Sam Elliott, Kate Capshaw, and Tom Conti in The Quick and the Dead (1987)



(director: Robert Day; screenwriter: based on the story by Louis L’Amour/James Lee Barrett; cinematographer: Dick Bush; editor: Jay Freund; music: Steve Dorff; cast: Sam Elliott (Con Vallian), Tom Conti (Duncan McKaskel), Kate Capshaw (Susanna McKaskel), Kenny Morrison (Tom McKaskel), Matt Clark (Doc Shabitt), Del Shores (Purdy Mantle), Billy Streater (Ike Mantle), R.L. Tolbert (Johnny Dobbs), Patrick Kilpatrick (The Ute), Jerry Potter (Red Hayle), Jeffrey Meyer (Butcher McCloud), Kurt D. Lott (Lenny Shabitt); Runtime: 91; MPAA Rating: NR; producer: Phillip Cates; HBO; 1987)

“Disposable made-for-HBO western.”

Reviewed by Dennis Schwartz

Robert Day directs this disposable made-for-HBO western (shot on location in Arizona and set during Custer’s slaughter at Little Big Horn) that has Sam Elliott play Con Vallian. He’s a mysterious gunman protecting the westward bound homesteading McKaskel family, Duncan and wife Susanna (Tom Conti and Kate Capshaw), and their impressionable young son Tom, from a ruthless gang of eight. It’s based on the Shane-like story by Louis L’Amour; James Lee Barrett is the writer. Though the performances are of quality the plot is routine and the moral lessons are bogus. The film is all about Sam Elliott playing a good guy and a cad rolled into one character, who is there for the family but also, at the same time, is making a play for the attractive Susanna and trying to break up the family.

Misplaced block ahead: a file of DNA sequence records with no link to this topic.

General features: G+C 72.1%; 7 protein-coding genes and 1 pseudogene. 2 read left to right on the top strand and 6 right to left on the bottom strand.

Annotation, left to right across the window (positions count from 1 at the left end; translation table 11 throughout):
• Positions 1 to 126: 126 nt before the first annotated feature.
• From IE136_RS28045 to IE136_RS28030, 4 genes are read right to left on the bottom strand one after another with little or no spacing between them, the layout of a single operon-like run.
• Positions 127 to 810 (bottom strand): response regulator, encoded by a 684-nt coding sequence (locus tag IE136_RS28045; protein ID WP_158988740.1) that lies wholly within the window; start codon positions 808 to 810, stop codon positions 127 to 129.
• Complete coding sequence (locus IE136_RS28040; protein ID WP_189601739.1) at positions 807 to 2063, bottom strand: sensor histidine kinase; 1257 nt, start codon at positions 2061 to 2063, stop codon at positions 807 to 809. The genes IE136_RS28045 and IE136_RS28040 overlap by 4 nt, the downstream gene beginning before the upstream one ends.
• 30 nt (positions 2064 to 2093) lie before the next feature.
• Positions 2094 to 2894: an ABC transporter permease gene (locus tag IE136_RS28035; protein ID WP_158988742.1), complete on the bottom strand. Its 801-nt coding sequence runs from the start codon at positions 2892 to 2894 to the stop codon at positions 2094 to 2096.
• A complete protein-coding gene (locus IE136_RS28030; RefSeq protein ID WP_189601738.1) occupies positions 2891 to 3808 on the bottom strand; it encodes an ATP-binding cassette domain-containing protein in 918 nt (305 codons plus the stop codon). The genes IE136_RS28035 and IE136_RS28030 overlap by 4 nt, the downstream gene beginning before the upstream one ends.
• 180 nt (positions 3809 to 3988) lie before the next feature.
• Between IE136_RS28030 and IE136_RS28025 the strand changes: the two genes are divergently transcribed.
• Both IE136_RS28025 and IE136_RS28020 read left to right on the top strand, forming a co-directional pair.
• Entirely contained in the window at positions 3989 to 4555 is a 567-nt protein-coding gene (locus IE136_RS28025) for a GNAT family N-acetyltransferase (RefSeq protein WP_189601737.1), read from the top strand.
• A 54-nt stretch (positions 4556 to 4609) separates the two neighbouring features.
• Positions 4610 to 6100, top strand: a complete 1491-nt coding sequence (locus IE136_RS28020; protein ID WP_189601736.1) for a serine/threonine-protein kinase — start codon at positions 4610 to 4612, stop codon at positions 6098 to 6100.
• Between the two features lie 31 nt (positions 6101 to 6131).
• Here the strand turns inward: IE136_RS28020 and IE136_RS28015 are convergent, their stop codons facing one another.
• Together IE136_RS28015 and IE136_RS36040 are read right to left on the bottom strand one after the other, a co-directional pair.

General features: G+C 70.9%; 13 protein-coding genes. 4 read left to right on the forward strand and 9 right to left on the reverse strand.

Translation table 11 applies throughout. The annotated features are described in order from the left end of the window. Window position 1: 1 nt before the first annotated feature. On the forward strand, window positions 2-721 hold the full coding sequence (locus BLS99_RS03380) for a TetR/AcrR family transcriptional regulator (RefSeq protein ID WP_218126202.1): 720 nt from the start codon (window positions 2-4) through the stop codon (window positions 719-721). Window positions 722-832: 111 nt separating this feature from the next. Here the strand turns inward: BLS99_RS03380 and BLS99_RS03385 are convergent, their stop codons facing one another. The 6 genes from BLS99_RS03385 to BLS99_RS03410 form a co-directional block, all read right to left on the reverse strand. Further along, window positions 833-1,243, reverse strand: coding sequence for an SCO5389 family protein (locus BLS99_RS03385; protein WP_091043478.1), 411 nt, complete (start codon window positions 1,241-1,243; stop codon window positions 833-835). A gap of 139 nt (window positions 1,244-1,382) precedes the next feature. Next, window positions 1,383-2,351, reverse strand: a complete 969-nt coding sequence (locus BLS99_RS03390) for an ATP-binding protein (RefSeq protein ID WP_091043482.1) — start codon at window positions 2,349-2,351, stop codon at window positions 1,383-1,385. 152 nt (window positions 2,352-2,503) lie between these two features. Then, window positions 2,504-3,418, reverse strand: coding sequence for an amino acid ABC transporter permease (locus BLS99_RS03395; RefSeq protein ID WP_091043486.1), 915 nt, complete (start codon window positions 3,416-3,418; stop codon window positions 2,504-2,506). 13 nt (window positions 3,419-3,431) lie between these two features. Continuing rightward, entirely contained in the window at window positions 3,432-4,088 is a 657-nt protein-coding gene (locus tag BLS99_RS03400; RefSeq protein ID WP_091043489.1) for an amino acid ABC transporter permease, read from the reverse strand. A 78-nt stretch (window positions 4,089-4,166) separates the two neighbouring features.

The bowler wearing Doc Shabitt (Matt Clark) is the psychopathic gang leader who believes the McKaskels will be easy to rob. Doc has his eyes on their two beautiful horses tied to their loaded wagon, gang pervert Red has his eyes on Susanna, while the rest of the gang salivate over stealing the mules and their possessions–thinking the transplanted eastern schoolteacher might even be carrying gold. The gang has visions of looting, rape, and murder dancing through their ugly minds.

When Duncan tries to retrieve his stolen horses from the gang, Vallian rescues him from an ambush by killing two gunmen–including Shabitt’s son. The gang follows the fleeing family and the experienced gunslinger Vallian acts as the family protector, but he also makes Duncan look like a weakling in front of his wife.

The story moves along the back trails, with the gang in hot pursuit. One gang member is a half-breed Black Foot named Ute, who led a raiding party against Vallian’s Indian mother’s tribe and killed her. Predictably, the gang is vanquished one by one until the final shootout. The greenhorn family under Vallian’s tutelage learns how to watch their back in the wilderness and fight off their foes. A more sure of himself Duncan tells his guardian angel, “You made me angry…you embarrassed me, but there’s a kindness to you.” My kindness to the film is…the less that is said the better.


REVIEWED ON 2/4/2005 GRADE: C    https://dennisschwartzreviews.com/